Have you been charged with aggravated sexual battery? And, if so, are you having trouble understanding the difference between sexual battery vs. aggravated sexual battery? Or, why a sexual battery charge might be elevated to an aggravated sexual battery charge? Well, we are here to help you understand the charge against you and the consequences.
Here at Bixon Law we understand that being charged with a sex crime comes with negative connotations in the public eye and harsh punishments if convicted. We also know that people can be and have been falsely accused and wrongfully convicted of sex crimes despite many people unwilling to believe so because of the horrific nature of such crimes.
If you have been charged with a sex crime in Georgia, you need experienced attorneys on your side to put up the best possible defense on your behalf. But, first, let’s explore the differences between the offenses of sexual battery and aggravated sexual battery.
SEXUAL BATTERY UNDER GEORGIA LAW
Under Georgia law, O.C.G.A. §16-6-22.1(b), a person commits the offense of sexual battery when he or she intentionally makes physical contact with the intimate parts of the body of another person without the consent of that person. For the purposes of this code section, the term “intimate parts” means the primary genital area, anus, groin, inner thighs, or buttocks of a male or female and the breasts of a female.
PENALTY FOR SEXUAL BATTERY UNDER GEORGIA LAW
A person convicted of the offense of sexual battery will be punished for a misdemeanor of a high and aggravated nature. A person convicted of the offense of sexual battery against any child under the age of 16 years will be guilty of a felony and, upon conviction, will be punished by imprisonment for not less than one nor more than five years. Upon a second or subsequent conviction, a person will be guilty of a felony and, upon conviction, will be imprisoned for not less than one nor more than five years.
AGGRAVATED SEXUAL BATTERY UNDER GEORGIA LAW
Under Georgia law, O.C.G.A. §16-6-22.2(b), a person commits the offense of aggravated sexual battery when he or she intentionally penetrates with a foreign object the sexual organ or anus of another person without the consent of that person. For the purposes of this code section, the term “foreign object” means any article or instrument other than the sexual organ of a person. “[A] finger constitutes a `foreign object’ for purposes of this crime.” Johnson v. State, 276 Ga. 57, 58 (1), 573 S.E.2d 362 (2002).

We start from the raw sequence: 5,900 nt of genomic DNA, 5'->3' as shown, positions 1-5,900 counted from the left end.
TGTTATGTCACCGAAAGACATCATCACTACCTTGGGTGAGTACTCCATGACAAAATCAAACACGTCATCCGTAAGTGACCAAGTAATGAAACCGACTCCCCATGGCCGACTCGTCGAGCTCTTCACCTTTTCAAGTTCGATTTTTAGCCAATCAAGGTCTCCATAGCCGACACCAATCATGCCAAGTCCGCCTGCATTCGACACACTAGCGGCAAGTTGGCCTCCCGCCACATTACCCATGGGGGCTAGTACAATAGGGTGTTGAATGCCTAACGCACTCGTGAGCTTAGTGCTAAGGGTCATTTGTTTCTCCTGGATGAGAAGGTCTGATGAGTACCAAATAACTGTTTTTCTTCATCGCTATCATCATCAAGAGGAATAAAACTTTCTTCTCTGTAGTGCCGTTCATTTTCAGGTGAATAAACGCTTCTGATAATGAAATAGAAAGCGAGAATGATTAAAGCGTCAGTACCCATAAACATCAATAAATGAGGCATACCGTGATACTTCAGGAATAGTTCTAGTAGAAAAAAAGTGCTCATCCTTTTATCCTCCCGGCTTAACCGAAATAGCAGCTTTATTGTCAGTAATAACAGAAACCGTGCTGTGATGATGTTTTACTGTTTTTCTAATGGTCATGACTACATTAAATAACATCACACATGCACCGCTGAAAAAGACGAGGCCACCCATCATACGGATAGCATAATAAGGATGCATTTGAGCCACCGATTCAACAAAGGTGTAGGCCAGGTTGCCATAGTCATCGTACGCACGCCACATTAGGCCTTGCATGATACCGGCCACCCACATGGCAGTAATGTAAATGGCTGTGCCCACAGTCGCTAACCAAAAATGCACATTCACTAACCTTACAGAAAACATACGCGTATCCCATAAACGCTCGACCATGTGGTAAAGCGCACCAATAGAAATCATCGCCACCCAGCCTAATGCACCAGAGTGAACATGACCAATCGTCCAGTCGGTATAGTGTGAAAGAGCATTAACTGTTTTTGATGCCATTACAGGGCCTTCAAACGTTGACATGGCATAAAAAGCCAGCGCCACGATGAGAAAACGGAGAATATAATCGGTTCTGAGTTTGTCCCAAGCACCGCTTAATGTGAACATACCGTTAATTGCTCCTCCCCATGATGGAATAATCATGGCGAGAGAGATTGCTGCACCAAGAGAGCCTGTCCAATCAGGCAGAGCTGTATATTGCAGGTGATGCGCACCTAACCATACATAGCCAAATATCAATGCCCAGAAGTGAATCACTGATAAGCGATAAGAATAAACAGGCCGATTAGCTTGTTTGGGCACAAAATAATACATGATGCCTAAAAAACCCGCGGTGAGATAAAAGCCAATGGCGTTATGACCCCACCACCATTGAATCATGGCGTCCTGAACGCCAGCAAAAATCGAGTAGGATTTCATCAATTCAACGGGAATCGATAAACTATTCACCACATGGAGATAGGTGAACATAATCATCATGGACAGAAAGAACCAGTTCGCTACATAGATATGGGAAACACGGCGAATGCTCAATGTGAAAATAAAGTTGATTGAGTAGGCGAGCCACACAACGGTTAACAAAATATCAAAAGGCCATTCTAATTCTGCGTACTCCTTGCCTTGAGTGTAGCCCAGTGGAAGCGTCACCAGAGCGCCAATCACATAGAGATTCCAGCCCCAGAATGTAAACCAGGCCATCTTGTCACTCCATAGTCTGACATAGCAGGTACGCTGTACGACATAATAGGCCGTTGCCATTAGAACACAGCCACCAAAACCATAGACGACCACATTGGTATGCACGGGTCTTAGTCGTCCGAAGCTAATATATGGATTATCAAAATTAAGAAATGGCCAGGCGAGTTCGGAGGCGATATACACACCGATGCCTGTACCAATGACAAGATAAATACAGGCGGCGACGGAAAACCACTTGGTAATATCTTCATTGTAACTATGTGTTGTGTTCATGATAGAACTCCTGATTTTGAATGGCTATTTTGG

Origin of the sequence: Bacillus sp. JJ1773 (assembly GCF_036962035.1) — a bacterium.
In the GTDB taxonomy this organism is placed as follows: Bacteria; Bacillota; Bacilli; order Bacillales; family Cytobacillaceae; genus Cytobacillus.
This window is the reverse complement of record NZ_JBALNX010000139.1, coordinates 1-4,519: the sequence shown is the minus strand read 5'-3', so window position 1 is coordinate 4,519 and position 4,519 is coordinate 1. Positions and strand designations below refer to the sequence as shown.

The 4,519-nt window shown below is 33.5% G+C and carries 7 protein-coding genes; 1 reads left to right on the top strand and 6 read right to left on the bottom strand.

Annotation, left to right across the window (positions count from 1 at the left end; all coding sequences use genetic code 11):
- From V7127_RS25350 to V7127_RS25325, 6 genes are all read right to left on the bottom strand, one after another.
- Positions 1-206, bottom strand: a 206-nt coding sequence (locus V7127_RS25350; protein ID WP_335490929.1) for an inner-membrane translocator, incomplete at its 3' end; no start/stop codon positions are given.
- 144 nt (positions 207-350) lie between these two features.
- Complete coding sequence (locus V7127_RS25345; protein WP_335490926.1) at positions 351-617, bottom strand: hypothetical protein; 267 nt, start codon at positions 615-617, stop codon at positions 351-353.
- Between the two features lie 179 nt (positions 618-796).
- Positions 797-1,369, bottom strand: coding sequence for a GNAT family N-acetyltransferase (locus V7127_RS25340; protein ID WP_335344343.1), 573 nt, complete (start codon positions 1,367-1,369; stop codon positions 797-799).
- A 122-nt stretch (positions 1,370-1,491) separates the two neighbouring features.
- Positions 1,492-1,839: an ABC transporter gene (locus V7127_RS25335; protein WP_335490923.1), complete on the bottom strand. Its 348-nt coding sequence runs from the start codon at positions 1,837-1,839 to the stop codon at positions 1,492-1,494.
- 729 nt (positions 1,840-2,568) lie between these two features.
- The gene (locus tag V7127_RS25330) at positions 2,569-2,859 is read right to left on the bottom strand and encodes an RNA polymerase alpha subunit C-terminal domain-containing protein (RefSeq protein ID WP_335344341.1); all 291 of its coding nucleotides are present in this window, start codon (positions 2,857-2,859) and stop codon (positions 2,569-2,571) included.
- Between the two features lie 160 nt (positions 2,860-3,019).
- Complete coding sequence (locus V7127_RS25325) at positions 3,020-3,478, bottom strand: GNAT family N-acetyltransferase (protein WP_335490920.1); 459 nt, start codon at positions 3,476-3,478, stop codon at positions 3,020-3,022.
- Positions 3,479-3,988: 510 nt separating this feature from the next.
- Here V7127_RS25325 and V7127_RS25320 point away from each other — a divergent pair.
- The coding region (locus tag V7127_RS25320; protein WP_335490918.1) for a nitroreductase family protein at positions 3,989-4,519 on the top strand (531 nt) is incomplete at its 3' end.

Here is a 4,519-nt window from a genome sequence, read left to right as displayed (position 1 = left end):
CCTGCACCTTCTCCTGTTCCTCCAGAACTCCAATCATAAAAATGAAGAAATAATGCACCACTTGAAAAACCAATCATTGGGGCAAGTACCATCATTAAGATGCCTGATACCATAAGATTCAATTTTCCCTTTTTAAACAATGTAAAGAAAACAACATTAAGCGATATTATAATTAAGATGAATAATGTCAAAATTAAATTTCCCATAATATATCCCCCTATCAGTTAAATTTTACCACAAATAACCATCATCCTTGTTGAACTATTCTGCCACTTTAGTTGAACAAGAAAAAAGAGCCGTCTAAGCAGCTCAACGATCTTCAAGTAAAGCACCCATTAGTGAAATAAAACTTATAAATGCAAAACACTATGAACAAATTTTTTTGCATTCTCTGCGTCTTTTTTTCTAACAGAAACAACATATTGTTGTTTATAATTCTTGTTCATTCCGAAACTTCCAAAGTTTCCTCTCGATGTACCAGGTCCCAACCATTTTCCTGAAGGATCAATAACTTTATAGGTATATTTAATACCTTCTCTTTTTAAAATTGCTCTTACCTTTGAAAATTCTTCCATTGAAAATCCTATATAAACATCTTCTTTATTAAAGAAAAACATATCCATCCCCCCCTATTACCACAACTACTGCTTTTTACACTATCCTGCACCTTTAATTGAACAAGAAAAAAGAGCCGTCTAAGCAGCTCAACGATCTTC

PENALTY FOR AGGRAVATED SEXUAL BATTERY UNDER GEORGIA LAW
A person convicted of the offense of aggravated sexual battery shall be punished by imprisonment for life or by a split sentence that is a term of imprisonment for not less than 25 years and not exceeding life imprisonment, followed by probation for life. Any person convicted for an aggravated sexual battery offense will also be required to register as a sex offender and will appear in both the Georgia public sexual offender database and the national sexual offender database.
DEFENSES AGAINST SEXUAL BATTERY & AGGRAVATED SEXUAL BATTERY CHARGES
Consent: Under the statute, a person cannot be convicted of sexual battery or aggravated sexual battery if he or she had the alleged victim’s consent. Thus, a defense against such a charge is to provide proof that the alleged victim consented/agreed to the alleged wrong conduct. Such proof could result in the charges against the accused being dismissed.
Lack of Evidence/Alibi: A conviction of an aggravated sexual battery charge requires proof beyond a reasonable doubt that the accused committed the crime. If the State does not have adequate evidence to prove that the accused committed the crime, then he or she cannot be convicted of such an offense. Thus, if a person is claiming innocence and can provide an alibi to his or her whereabouts at the time the alleged crime was committed, such proof could result in the charges against him or her being dismissed.
Intent: The statute requires, for the offense of aggravated sexual battery, that the penetration be intentional. If the accused can provide any evidence that the wrongful conduct was not intentional or an accident, then the charges against him or her could possibly be dropped.
“On the issue of intent, the [s]tate must prove that the defendant’s act of penetrating the victim’s sexual organ or anus was intentional and that the defendant knew or should have known that the victim did not consent or lacked the capacity to consent.” Lee v. State, 300 Ga. App. 214, 216 (1), 684 S.E.2d 348 (2009).
CONTACT BIXON LAW TODAY
If you have been charged with aggravated sexual battery or sexual battery, give Bixon Law a call today to speak to one of our experienced Georgia criminal defense lawyer. We will vigorously defend your legal rights and advocate on your behalf to have your case dismissed or the charges against you reduced. As experienced trial attorneys, we are also not afraid to take your case to trial if necessary. We represent clients in Atlanta and throughout the state of Georgia. We are lawyers who are committed to helping people in difficult situations and we invite you to call us at 404-551-5684 for a free consultation today.